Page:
NATIONAL: Aboriginal people have been done over by big miners countless times, writes CHRIS MUNRO*. Which is all the more reason to enter the industry ourselves.
When it comes to mining in this country, most Aboriginal people are hard-wired to oppose it; regardless of what shape or form it takes. I was one of those people until recently. Although understandably, I had more than a few very good reasons to.
When it comes to pulling minerals out of the earth, Aboriginal people routinely get shafted, no pun intended – we rarely come out on top.
Firstly, there’s the destruction of the environment. For generations miners have been downright reckless where the landscape is concerned. They’ve plundered at will, in many cases destroying pristine natural environments unchecked.
You can throw in the wilful destruction of Aboriginal sites as well. Thousands of our important cultural sites have been destroyed over the years, many at the hands of miners.
We’ve been taken to the cleaners by the resources sector for years too, and continue to get fleeced.
Every other week we read of mining giants offering cash payments and a few million dollars a year to dirt-poor Aboriginal communities, while they pull billions of dollars worth of minerals out of Aboriginal land.
History points to profoundly flawed systems of devising and collecting royalties that lack accountability, split communities and families, and rarely generate lasting employment or change for Aboriginal people.
A staggering 60 percent of Australia’s mining operations take place next door to an Aboriginal community, yet we remain mired in poverty and inequity.
It’s a pretty bleak old picture isn’t it? Well, at least there’s some sort of change afoot, and companies such as Rio Tinto are leading the way, but it’s little wonder many Aboriginal people trust miners about as far as they can kick them.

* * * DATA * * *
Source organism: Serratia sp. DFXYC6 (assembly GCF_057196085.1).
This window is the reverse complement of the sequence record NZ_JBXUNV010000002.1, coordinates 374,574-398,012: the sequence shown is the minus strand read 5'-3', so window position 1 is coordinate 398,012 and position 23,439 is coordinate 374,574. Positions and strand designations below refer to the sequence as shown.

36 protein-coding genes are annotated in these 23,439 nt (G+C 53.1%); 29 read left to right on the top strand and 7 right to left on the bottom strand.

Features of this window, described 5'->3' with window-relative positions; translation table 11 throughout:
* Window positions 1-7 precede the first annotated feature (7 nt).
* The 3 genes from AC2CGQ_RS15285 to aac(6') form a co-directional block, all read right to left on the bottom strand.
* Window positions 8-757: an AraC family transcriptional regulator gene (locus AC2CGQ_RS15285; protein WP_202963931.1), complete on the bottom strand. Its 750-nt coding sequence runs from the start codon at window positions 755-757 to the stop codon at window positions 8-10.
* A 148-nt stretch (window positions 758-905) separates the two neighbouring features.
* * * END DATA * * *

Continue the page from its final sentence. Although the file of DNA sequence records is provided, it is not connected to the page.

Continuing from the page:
For many years ‘experts’ have recommended changes to tax systems and royalty schemes along with an overhaul of the way agreements are made between miners and Aboriginal groups.
But perhaps that’s precisely the problem. Until now, many Aboriginal people haven’t really dared to think big…really big. What happens when our mob become the miners themselves? What happens when the playing field suddenly levels out?
Of course I’m referring to the publisher of Tracker, the New South Wales Aboriginal Land Council (NSWALC).
It’s no secret NSWALC’s dipping its toe into the resources sector. But for many Aboriginal people, this decision by the elected council is a perplexing one. After all, Australia’s wealth and industry success is built upon the theft of Aboriginal land, and for many the mining industry is the jewel in the crown of this criminal act.
So why then should Aboriginal people support the move? Why on earth should Aboriginal people join the ranks of an industry that’s hoodwinked and hustled them for more than 100 years? Well, why the hell not?
I’ve heard countless arguments from both sides of the fence since NSWALC made their announcement, and to be honest, I can relate to them all. One argument in favour of mining though has stuck with me.
Digging up minerals in exchange for wealth isn’t going to stop. Some variations of ‘extraction’ may be banned in the future.
Refinery practices will no doubt become too cumbersome and damaging to the environment one day – who knows. But let’s get one thing straight here…mining will never stop completely.